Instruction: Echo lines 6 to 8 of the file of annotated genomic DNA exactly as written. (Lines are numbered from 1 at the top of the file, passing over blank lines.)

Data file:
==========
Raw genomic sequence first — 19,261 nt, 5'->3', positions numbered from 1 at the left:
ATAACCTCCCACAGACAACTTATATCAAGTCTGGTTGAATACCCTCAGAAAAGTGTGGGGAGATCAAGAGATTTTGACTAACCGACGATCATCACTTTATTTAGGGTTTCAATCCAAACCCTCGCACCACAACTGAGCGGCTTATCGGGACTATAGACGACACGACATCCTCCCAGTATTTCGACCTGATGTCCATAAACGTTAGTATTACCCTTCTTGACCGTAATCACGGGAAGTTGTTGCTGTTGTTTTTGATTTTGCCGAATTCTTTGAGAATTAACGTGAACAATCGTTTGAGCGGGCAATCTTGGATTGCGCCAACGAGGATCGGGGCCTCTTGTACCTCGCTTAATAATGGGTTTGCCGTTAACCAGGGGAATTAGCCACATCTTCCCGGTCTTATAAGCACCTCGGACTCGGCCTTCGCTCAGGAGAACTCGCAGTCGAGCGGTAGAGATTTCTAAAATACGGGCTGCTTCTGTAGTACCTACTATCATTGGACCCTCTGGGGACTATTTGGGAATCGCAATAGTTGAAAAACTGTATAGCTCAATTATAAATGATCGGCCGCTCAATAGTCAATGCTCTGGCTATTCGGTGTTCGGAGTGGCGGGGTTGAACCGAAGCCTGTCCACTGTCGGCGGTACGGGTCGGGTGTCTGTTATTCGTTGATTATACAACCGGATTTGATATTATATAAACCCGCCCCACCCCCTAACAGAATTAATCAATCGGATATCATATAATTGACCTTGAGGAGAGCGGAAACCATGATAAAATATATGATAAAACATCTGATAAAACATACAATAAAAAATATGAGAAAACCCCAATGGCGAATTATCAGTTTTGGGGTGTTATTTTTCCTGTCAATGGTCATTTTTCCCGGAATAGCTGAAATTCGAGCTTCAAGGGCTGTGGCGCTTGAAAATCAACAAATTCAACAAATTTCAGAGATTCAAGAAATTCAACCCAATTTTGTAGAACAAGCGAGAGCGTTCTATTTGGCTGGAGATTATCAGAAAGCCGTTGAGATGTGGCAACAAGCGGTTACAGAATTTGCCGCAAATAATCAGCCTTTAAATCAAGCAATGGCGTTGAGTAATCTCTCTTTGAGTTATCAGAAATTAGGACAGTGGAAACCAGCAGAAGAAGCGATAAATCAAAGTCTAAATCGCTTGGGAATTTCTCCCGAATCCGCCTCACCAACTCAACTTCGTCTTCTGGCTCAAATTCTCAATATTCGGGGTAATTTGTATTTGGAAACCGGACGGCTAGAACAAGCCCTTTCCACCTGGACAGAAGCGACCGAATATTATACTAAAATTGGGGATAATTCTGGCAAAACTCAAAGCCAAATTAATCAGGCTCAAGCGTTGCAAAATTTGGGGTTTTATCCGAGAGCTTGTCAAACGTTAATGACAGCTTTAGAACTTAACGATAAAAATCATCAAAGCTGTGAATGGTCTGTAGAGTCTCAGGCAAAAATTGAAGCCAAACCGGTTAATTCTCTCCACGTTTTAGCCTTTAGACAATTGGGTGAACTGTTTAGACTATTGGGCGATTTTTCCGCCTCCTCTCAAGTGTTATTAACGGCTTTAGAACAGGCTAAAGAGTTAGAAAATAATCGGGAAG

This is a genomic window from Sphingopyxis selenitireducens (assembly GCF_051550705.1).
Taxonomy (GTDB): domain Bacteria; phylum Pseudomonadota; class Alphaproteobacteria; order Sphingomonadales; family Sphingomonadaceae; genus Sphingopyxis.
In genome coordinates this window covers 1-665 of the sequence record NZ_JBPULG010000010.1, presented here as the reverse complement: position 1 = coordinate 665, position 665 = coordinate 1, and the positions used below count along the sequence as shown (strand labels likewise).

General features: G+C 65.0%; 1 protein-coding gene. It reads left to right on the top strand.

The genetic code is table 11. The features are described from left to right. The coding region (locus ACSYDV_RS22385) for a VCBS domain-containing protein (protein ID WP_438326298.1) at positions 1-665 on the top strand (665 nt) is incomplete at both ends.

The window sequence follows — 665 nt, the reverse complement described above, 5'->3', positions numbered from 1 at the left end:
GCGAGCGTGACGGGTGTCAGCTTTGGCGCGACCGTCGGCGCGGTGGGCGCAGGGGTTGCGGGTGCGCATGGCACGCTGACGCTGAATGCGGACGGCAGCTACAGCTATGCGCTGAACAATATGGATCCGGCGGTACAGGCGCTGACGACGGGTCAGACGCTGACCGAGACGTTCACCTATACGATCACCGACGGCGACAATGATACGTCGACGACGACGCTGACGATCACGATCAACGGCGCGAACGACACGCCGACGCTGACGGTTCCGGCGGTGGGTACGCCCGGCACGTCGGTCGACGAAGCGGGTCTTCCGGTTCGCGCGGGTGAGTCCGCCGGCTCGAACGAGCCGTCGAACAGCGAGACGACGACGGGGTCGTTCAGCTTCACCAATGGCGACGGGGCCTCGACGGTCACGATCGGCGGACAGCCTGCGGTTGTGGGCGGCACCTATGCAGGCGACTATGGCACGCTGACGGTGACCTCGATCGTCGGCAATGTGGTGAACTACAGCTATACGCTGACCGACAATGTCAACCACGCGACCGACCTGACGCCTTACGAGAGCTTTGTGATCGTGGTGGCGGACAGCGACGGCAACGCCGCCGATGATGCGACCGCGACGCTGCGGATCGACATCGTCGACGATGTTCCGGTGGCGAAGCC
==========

General features: G+C 65.0%; 1 protein-coding gene. It reads left to right on the top strand.

The genetic code is table 11. The features are described from left to right. The coding region (locus ACSYDV_RS22385) for a VCBS domain-containing protein (protein ID WP_438326298.1) at positions 1-665 on the top strand (665 nt) is incomplete at both ends.

The window sequence follows — 665 nt, the reverse complement described above, 5'->3', positions numbered from 1 at the left end: